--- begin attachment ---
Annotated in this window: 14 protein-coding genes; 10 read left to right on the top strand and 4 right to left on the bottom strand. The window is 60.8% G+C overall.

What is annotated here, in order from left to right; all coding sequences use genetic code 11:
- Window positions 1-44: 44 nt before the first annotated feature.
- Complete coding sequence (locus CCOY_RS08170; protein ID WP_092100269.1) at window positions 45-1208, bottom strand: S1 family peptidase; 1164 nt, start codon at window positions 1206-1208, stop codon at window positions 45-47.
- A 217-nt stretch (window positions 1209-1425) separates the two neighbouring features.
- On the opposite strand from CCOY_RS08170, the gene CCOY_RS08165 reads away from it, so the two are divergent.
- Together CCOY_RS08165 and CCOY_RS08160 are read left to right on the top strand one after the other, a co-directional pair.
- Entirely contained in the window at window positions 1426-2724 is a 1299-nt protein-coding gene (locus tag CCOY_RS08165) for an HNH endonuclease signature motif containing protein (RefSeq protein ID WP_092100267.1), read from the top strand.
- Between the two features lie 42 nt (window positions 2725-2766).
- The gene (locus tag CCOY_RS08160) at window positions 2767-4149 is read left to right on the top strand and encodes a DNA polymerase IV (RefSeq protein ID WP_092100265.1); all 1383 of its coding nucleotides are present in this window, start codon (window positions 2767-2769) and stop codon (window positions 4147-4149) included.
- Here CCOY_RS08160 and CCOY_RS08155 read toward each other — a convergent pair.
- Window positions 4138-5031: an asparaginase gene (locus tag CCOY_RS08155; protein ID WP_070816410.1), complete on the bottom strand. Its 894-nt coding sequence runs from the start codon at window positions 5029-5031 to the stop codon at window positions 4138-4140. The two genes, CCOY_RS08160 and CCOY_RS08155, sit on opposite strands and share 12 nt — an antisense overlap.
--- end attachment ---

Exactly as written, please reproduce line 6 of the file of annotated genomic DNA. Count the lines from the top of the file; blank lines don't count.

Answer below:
- On the opposite strand from CCOY_RS08170, the gene CCOY_RS08165 reads away from it, so the two are divergent.